Trade exchange between Egypt, COMESA countries records $3bn in 2020: Cabinet

Daily News Egypt
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The Information and Decision Support Center of the Egyptian Cabinet has released a study on the trade relations between Egypt and the COMESA community, whose membership comprises 21 African countries.

The centre said that COMESA is among the most important trading partner for Egypt within the African continent. The volume of trade exchange between Egypt and COMESA countries recorded about $3bn in 2020, accounting for about 60% of the total trade exchange between Egypt and the African continent last year.

The centre also said that Egypt had a trade surplus of $1.4bn from its business relations with the COMESA countries during 2020.

The study indicated that the COMESA countries are among the most promising markets for Egyptian exports, as the value of the export potential to these countries is about $1.8bn by 2025. 

The study pointed out that Egypt’s exports to Libya, Kenya, Sudan, Ethiopia, and Tunisia have the largest export potential in 2025, estimated at $2.3bn, while Eswatini (formerly Swaziland) recorded the highest export potential of 94.7%.

By analyzing the Egyptian products with major export potentials to the COMESA countries expected in 2025, the study indicated that cane sugar, beet sugar and chemically pure sucrose in its solid state are among the top Egyptian exports to Kenya, Sudan, and Uganda, while Egypt’s exports are phosphate, mineral fertilizers, and chemical commodities with major export potential to Ethiopia, Djibouti, Zambia, Zimbabwe and Burundi.

Egypt’s exports of wheat flour or mixed flour topped the list of Egyptian commodities with great export potential to Somalia, Eritrea, Madagascar, and Comoros.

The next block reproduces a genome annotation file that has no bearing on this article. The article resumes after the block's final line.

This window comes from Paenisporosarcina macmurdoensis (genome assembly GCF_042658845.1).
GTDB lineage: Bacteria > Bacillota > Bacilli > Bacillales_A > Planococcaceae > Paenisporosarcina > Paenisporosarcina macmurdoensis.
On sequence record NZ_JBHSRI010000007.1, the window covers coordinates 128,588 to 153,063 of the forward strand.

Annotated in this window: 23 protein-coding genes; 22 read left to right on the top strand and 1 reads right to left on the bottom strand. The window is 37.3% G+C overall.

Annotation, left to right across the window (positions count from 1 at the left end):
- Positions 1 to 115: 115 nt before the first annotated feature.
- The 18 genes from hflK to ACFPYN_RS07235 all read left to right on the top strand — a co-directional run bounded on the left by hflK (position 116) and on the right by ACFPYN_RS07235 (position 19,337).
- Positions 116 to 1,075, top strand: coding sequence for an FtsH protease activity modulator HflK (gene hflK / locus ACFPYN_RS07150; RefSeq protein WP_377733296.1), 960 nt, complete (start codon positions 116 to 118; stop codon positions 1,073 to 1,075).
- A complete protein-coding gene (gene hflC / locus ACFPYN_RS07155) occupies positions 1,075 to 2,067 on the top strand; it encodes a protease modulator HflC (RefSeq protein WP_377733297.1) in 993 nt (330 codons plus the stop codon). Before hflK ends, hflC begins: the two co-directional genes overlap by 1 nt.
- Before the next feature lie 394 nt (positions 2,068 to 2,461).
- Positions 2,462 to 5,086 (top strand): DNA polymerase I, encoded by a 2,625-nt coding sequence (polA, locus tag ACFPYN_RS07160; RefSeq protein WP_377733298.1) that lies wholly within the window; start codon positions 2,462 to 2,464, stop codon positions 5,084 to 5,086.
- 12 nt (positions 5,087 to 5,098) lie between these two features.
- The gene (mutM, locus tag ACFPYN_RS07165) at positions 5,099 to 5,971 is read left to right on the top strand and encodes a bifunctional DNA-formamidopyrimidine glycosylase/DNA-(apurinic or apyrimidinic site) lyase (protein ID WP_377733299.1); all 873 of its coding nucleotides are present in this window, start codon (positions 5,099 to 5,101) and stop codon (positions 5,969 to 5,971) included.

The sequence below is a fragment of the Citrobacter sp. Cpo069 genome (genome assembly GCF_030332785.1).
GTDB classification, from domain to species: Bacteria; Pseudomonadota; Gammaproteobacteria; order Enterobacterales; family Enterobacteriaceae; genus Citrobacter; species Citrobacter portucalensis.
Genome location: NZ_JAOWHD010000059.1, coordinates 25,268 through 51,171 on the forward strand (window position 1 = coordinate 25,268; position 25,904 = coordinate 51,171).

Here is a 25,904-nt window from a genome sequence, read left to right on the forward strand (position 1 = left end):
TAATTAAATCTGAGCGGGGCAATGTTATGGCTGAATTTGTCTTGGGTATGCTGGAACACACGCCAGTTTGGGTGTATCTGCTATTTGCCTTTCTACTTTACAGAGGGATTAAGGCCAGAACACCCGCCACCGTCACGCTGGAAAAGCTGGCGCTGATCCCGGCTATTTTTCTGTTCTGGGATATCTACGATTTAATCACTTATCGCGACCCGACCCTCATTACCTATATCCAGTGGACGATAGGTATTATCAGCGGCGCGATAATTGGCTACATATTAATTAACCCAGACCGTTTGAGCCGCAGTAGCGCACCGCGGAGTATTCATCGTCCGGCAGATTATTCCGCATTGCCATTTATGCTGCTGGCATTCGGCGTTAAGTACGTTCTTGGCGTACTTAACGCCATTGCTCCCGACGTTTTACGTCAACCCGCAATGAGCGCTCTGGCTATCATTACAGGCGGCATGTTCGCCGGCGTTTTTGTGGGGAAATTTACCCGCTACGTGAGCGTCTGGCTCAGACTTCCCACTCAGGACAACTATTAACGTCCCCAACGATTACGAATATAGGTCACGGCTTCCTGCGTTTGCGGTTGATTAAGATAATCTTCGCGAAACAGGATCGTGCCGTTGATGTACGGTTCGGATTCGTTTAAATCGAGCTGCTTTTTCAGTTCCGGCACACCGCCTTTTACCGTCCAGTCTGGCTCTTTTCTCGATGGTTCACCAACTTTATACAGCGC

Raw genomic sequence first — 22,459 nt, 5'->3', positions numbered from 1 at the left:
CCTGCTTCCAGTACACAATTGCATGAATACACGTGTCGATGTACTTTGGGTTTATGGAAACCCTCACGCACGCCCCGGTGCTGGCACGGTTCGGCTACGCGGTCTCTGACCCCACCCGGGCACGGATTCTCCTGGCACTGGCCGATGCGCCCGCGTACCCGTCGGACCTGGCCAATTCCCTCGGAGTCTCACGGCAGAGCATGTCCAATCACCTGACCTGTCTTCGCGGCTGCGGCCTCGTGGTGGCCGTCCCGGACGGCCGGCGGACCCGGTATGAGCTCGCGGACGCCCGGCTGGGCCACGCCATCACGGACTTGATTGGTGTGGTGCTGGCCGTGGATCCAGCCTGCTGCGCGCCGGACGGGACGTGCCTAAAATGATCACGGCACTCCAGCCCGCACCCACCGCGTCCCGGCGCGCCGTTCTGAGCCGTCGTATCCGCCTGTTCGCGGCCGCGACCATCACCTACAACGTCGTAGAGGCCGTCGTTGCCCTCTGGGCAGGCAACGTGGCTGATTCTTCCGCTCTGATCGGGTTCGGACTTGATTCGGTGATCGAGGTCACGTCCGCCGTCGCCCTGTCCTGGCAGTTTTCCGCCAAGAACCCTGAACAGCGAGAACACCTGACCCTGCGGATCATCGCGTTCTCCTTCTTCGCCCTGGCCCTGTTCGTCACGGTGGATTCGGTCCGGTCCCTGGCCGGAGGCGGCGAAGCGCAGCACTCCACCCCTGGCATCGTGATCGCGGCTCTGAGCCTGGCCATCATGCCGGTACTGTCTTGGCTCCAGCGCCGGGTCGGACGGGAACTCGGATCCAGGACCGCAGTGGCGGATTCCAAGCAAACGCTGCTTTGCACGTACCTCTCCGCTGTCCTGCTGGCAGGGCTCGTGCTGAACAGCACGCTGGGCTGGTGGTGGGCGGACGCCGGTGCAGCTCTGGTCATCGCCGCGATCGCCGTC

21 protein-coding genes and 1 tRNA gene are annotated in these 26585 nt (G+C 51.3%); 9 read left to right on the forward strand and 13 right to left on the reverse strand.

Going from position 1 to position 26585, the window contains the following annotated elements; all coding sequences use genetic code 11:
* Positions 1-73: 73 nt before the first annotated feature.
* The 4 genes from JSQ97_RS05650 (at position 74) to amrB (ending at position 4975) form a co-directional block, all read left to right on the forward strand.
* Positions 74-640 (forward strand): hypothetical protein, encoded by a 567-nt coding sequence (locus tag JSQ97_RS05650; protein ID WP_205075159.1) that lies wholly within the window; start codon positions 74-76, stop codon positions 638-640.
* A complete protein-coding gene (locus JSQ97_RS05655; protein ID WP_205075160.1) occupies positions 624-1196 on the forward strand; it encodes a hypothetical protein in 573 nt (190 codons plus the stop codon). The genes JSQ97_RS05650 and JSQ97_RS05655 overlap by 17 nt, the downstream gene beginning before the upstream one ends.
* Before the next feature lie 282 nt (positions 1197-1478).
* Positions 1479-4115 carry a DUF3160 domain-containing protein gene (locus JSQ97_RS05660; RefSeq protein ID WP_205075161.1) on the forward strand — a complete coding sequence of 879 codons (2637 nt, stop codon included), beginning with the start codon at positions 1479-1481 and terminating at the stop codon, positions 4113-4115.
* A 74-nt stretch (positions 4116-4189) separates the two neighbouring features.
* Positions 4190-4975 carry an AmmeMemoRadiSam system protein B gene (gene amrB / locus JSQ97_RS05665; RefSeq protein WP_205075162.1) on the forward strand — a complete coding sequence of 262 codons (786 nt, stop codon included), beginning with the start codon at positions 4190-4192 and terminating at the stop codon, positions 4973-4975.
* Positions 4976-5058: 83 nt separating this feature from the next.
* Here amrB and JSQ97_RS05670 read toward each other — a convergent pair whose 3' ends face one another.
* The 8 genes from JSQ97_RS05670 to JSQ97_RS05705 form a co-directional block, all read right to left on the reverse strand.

By analyzing Egypt’s most prominent commodity imports from the COMESA countries, it was found that Egypt’s imports of some commodities, such as: coffee, butter and copper, decreased by 10%, compared to Egypt’s total imports from the world of those commodities during the year 2020. Coffee tops the list of Egypt’s imports from Ethiopia, while butter is at the forefront of Egypt’s imports from Uganda. Accordingly, there is room for enhancing trade exchange between Egypt and the COMESA countries, as it is possible to increase Egypt’s imports of these commodities from COMESA compared to other countries of the world.

The study also indicated the most prominent commercial competitors for Egyptian exports within the COMESA markets in 2020, as China came at the top of the countries with exports worth $21.4bn, or 12.7% of total COMESA imports, followed by South Africa with a total of $7.9bn and 4.7% of COMESA imports, then India with $7.4bn and Turkey with $3.7bn.

The study presented proposals and recommendations to develop Egyptian exports to African countries, including the implementation of programs by Egyptian ministries to transfer expertise in various fields in line with the needs of the country, and classifying COMESA countries into groups according to the needs of different countries, as well as benefiting from international conferences and forums that are organized to build partnerships with African countries and promotion of joint development initiatives.

The study also recommended developing a flexible strategy to promote Egyptian exports in line with the current trade indicators with each country, as well as establishing a unified observatory of data, studies and analysis of African countries through a partnership between the Ministry of Higher Education (Faculty of African Studies), the Egyptian Ministry of Foreign Affairs and various research centers. In addition, a study could be prepared to survey the opinions and of businessmen in Egypt and assess their needs, while working to follow up on overcoming any problems they face, and forming a multidisciplinary research team to manage the file of commercial relations with Africa, including the COMESA countries, from various aspects. The current government efforts aimed at promoting Egypt’s exports to Africa will continue to be supported and the performance indicators of Egyptian ports will be reviewed in order to improve their efficiency and support logistic services.

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